Showing posts with label euro. Show all posts
Showing posts with label euro. Show all posts

Thursday, 10 April 2014

So what exactly can the ECB do, anyway?

My latest post at Forbes considers what the ECB's alternatives are for easing in the Eurozone:

The ECB is not going to do QE, or indeed any other form of monetary easing at the moment. But they are talking about it. And for the moment, it seems, talk is enough. The Euro is up and bond yields are down, even for Greece (which isbravely attempting to return to the capital markets this week). European stock markets are worrying about the Ukraine crisis. It’s back to business as usual.
But as Andrew Clare of Cass Business School caustically remarks, “markets won’t be satisfied forever with hot air”. Unless Euro area inflation somehow reverses its current downward trend – which seems unlikely, since the world is on a general disinflationary trend at the moment and the Euro area is hardly a stellar performer  – the ECB will eventually be forced to do more than talk.

Read on here.

UPDATE: The ratings agency Fitch is rather more positive about the ECB buying SME loan securitisations than I am.

Monday, 3 March 2014

The ECB is irrelevant and the Euro is a failure

My post at Pieria looking at the ECB's alternatives for monetary easing. 

The latest money supply figures from the Euro area are awful:

But there's very little the ECB can - or will - do about it. The problem is the combination of a common currency with national politics.....

Read the full article here.

Tuesday, 11 February 2014

It's the Euro, stupid

A few days ago the German constitutional court referred the question of the legality of the ECB’s Outright Monetary Transactions (OMT) to the European Court of Justice (ECJ), claiming that the ECB was straying into fiscal policy that was beyond its mandate and that OMT breached EU treaty directives outlawing monetary financing of governments.
The question of the legality of OMT has been a running sore ever since it wasfirst mooted in August 2012. The ECB has clearly stated that it regards OMT, or rather the threat of OMT, to be part of its monetary policy toolkit. It has nothing whatsoever to do with bailing out Eurozone sovereigns, although that may be an incidental effect. It’s all about the Euro.....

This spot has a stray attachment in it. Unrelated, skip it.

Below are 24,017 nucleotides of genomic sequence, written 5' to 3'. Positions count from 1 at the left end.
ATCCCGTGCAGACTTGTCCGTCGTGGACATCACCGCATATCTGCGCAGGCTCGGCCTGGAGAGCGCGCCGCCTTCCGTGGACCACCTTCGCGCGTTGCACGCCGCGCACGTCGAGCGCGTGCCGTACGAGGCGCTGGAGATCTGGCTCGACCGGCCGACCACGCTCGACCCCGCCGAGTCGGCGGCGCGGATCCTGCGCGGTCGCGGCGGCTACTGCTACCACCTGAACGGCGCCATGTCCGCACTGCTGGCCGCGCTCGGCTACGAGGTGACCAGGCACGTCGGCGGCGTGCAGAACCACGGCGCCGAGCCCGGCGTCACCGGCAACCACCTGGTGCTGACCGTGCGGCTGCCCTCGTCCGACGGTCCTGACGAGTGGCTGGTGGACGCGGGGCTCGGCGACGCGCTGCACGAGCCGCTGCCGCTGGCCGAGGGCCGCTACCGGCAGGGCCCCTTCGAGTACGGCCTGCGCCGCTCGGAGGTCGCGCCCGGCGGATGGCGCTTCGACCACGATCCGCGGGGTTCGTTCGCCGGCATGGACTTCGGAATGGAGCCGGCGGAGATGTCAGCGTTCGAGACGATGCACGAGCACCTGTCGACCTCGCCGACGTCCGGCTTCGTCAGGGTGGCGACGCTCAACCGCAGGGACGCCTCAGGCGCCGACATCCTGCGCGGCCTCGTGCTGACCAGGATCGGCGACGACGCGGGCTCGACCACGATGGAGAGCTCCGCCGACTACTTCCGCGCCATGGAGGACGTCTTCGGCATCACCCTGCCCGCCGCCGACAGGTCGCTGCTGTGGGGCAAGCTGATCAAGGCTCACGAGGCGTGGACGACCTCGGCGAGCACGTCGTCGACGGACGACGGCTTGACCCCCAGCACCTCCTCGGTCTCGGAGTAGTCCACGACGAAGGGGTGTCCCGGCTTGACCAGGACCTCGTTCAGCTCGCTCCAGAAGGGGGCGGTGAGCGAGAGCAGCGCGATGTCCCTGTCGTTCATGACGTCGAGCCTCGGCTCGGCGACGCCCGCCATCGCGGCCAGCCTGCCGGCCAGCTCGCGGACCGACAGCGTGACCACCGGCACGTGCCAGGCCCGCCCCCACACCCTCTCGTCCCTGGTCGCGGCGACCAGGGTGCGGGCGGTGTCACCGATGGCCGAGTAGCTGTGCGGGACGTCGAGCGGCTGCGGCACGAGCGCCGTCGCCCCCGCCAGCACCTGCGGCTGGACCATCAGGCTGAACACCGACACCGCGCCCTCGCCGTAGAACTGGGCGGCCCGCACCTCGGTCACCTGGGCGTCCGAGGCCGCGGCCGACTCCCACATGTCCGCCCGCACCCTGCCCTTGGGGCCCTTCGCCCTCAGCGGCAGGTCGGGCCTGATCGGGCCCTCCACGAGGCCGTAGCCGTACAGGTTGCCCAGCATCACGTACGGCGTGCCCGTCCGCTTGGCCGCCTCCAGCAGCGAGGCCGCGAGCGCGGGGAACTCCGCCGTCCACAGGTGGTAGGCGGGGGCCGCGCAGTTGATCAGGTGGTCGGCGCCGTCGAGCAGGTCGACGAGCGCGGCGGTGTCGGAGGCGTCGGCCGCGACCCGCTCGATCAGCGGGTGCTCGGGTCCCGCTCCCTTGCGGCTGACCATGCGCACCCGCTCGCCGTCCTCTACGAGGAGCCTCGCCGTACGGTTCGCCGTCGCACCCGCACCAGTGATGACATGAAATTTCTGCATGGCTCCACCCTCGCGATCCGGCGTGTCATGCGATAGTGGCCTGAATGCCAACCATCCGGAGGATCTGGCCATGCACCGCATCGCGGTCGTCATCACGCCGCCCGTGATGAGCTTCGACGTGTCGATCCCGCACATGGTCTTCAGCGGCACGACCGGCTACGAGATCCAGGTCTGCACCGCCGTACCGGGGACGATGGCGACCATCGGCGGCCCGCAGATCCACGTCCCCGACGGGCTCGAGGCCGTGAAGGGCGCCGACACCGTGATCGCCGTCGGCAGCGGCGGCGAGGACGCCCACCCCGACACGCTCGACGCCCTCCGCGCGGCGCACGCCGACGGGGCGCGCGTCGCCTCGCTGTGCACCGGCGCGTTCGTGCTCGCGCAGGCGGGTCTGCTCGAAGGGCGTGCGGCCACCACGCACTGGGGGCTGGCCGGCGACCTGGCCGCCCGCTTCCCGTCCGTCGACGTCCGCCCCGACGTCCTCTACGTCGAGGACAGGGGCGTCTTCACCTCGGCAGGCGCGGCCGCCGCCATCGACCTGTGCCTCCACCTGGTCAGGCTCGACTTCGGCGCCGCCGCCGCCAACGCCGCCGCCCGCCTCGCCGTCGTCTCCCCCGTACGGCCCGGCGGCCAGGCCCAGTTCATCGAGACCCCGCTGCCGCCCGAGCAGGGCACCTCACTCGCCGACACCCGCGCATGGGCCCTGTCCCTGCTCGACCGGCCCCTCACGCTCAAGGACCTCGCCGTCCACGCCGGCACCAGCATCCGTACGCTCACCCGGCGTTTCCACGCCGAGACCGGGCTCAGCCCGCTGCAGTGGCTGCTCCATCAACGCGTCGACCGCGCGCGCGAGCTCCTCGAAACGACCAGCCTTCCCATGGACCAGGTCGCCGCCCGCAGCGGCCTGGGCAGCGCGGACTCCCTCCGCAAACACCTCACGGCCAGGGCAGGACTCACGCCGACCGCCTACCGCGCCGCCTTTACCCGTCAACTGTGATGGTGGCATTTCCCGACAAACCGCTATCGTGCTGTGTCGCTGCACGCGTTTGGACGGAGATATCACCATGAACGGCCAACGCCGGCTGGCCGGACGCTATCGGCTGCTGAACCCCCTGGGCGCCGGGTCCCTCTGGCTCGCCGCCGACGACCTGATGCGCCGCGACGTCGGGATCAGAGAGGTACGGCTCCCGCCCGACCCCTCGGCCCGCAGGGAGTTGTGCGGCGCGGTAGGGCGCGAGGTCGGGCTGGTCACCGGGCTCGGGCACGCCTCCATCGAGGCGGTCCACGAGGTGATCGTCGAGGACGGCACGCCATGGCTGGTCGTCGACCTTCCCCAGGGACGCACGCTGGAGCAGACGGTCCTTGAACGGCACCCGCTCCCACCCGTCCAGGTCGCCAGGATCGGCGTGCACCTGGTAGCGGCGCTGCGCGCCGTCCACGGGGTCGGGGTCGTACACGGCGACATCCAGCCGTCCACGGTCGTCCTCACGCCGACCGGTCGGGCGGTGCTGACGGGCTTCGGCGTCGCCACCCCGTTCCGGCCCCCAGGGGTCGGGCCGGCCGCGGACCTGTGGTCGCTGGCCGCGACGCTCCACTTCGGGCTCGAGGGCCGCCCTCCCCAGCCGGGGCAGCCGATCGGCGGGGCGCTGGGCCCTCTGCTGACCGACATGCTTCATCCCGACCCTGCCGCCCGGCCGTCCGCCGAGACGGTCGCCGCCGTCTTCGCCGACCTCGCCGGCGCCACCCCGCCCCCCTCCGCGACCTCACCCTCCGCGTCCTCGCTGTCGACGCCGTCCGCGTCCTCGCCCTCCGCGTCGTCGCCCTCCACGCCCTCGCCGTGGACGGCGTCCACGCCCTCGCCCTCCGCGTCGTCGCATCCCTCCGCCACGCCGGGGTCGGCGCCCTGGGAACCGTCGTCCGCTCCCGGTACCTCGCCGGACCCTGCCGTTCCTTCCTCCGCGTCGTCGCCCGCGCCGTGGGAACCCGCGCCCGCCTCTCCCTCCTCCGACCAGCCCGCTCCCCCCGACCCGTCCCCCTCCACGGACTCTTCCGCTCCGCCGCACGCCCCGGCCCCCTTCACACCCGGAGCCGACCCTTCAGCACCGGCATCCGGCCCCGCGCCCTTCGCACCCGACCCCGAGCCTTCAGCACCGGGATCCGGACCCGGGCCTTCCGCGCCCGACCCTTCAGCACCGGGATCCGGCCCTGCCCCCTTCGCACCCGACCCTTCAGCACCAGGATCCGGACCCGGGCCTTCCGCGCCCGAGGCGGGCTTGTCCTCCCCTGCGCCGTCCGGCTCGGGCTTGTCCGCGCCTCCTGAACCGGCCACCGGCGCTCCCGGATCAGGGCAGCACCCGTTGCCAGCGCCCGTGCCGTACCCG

Read on here.

Saturday, 14 December 2013

Germany's investment problem

We all know that Euro membership has been of doubtful benefit to periphery countries such as Greece and Portugal. But Germany has been a net beneficiary of the Euro, hasn't it?

Not according to these charts from Albert Edwards (h/t Edward Harrison).

(larger image here)

Note the point on both charts where the trend changed sharply. Yes, it's 2000 - when the Euro was introduced. Admittedly, Germany's gross fixed investment was already declining, but after 2000 it fell off a cliff. And the current account decomposition chart shows us why. Note the collapse in borrowing by non-financial corporations from 2000 onwards. That is disappearing domestic private sector investment. In fact in 2009-10 NFCs were net saving. This is distinctly unhelpful in an economy which has seen gross fixed investment falling for the last twenty years.

To start with, it appears that government borrowing replaced private sector net borrowing. But even that declined from 2004 onwards, replaced by income from a growing current account surplus. Good news for German households, apparently. They increased their saving. But contrary to popular belief, their hard-earned savings have not been productively invested in the local economy. They have unproductively blown up sovereign and private debt bubbles in other countries. The German banking system - including the marvellous Sparkassen, whose equivalent some people would like to see in Britain - has not been doing its job.

Admittedly these charts only go as far as 2010. But they do not tell a story of a booming Germany benefiting from the single currency. They tell a story of a country from which productive investment is being drained by a banking system that sees greater returns elsewhere.